Matthew Brennan IV is the Boston based artist behind Two Thangs. While Two Thangs has been active since June of 2015, Matt has 20 years of experience as a working artist and designer. Two Thangs was relocated from Seattle, where it started, to Boston in July of 2018.
Statement of Intent:
It’s been at least a century since the content of painting has had real significance. Once photography was introduced, painting adapted to become more about paint and materials than what image was being painted as a necessary adaptation for relevance. This has contributed to a basic tenant that for painting to be considered significant in contemporary art it must be obtuse to the general public and that’s a burden that’s been mostly placed on the content. The greatest way to pique interest is to make something mysterious or difficult to understand but that doesn’t mean it’s the only path. One obvious way to make something interesting is the above mentioned obtuseness of the subject, however, if content has simply become a secondary vehicle to make people that may not have art backgrounds ask “Why was this created?”, is that the only use left to it? Is art a 40 sided Rubik’s cube? I’d argue that other paths to complexity and interaction other than opaque content and there are other uses for the subject that aren’t being utilized.
I make commissioned paintings where anyone can give me two pieces of pop culture and I work with them to combine them into original paintings. Since content has been de-emphasized, I give up control of it in order for it to serve the purpose of drawing people into interaction with my paintings. This is crowdsourced art that not only adapts to the commissioning party but shows who they are in a way that portraiture hasn’t. It distills their identity down to a series of choices; what are they interested in, where have they been in life, what do they want to be reminded of, and how do they see the purpose of art. Some are fun, some are serious, some are symbolic, some are memories but all talk in depth about the people who commissioned them. I don’t choose the content and I inject myself into what’s created only if that’s how the commissioning party sees a painting. Some people know what they want down to the last detail and others have only a general idea. This instruction or lack of instruction is as much of a part of how they view art as to the ideas they chose to start with. I give them all leeway to tell me or not tell me what to do and comply accordingly. I only offer general guidelines to steer it away from portraiture and offer input on the visual elements of the painting. It’s not just the things they choose, but why they choose them and how they communicate that that sets the subject and tone.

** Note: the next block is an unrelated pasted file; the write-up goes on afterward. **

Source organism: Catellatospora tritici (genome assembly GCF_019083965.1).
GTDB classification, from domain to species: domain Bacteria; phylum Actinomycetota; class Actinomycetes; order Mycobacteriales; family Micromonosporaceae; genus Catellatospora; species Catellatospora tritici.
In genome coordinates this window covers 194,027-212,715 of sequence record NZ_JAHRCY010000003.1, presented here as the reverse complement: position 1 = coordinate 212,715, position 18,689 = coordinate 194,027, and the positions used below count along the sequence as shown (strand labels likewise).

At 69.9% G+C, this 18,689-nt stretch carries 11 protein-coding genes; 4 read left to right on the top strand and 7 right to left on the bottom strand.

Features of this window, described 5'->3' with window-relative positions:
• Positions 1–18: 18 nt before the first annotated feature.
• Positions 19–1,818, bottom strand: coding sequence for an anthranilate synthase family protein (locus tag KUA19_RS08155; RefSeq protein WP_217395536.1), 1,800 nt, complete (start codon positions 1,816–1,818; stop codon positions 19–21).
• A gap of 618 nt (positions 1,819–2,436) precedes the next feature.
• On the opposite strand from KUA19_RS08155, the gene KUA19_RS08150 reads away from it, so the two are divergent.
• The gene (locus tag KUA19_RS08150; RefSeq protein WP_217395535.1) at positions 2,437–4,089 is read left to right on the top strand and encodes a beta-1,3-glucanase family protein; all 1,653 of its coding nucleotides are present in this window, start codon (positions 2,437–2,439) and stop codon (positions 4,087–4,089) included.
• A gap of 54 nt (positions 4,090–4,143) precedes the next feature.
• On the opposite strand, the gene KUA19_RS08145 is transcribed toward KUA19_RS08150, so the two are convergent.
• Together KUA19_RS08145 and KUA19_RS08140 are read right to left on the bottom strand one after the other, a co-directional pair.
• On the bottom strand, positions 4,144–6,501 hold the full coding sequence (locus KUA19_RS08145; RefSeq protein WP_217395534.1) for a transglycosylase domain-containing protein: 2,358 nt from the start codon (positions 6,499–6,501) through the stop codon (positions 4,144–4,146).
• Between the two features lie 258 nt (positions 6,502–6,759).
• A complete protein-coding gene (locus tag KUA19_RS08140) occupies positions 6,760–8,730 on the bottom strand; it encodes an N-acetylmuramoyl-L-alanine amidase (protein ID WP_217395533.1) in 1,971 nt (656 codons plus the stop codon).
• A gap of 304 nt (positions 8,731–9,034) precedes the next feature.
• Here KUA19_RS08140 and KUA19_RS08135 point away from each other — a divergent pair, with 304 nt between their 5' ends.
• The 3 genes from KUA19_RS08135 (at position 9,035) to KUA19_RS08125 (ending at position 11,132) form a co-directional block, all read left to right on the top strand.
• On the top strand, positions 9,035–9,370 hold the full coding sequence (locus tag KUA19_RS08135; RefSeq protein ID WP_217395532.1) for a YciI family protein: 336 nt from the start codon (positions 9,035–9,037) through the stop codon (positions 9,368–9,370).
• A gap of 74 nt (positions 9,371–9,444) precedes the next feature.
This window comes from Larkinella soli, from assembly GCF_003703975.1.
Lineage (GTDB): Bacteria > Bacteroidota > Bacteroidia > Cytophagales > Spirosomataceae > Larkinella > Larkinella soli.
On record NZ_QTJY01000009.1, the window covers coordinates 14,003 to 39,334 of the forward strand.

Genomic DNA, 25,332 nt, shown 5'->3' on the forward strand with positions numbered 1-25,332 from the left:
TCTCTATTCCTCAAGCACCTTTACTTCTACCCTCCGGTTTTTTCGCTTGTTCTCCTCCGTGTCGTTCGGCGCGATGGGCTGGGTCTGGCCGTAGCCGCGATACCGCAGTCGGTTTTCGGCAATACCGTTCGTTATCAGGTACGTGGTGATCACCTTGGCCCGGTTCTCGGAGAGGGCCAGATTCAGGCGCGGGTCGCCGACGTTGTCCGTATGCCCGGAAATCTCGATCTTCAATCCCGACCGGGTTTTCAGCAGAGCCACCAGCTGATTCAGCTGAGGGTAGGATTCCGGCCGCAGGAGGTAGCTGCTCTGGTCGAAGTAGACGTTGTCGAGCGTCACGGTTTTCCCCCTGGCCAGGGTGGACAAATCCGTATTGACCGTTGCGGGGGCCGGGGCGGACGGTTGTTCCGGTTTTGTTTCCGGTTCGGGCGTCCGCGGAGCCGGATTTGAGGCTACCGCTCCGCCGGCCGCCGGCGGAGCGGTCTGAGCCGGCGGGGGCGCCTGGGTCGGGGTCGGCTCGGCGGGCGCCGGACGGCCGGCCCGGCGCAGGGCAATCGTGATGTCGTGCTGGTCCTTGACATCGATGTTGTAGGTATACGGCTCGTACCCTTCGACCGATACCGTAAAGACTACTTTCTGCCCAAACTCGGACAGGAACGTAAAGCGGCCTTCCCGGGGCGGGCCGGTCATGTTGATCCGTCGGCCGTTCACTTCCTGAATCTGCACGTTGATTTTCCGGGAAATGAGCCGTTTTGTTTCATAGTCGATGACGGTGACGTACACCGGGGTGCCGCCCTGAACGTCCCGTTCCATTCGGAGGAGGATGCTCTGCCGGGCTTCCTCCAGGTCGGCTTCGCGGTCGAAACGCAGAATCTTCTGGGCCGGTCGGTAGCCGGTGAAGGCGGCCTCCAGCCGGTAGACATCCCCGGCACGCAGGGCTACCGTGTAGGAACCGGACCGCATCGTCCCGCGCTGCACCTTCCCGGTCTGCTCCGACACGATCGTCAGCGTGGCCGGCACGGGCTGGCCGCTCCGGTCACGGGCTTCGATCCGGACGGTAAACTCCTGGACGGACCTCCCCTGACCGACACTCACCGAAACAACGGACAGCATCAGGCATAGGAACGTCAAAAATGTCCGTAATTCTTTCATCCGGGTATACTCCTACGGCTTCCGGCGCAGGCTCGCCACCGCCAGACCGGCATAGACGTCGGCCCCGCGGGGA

Pop Art prides itself on the taking of popular mass culture visuals and presenting them in a fine art language but it has historically leaned its content heavily toward the mundane in an effort to distinguish itself from the actual pop culture that inspires it. It is another level of obtuseness that more modern Pop Artists like Jeff Koons have done away with. Instead of using pop culture as an inspiration to be elevated, it can it just be appreciated. I ask, why can’t art be composed of images that draw any person into an interaction and still be significant? This is pop art that doesn’t take the style of pop culture and elevate it, but uses pop culture as a vehicle for accessibility. I’d argue that if you show a random assortment of people a painting, a majority of them will focus on the subject of the painting and not the process. Appreciation of process is something that’s learned through immersement and if you’re immediately put off by art, you will never have a chance to grow into it.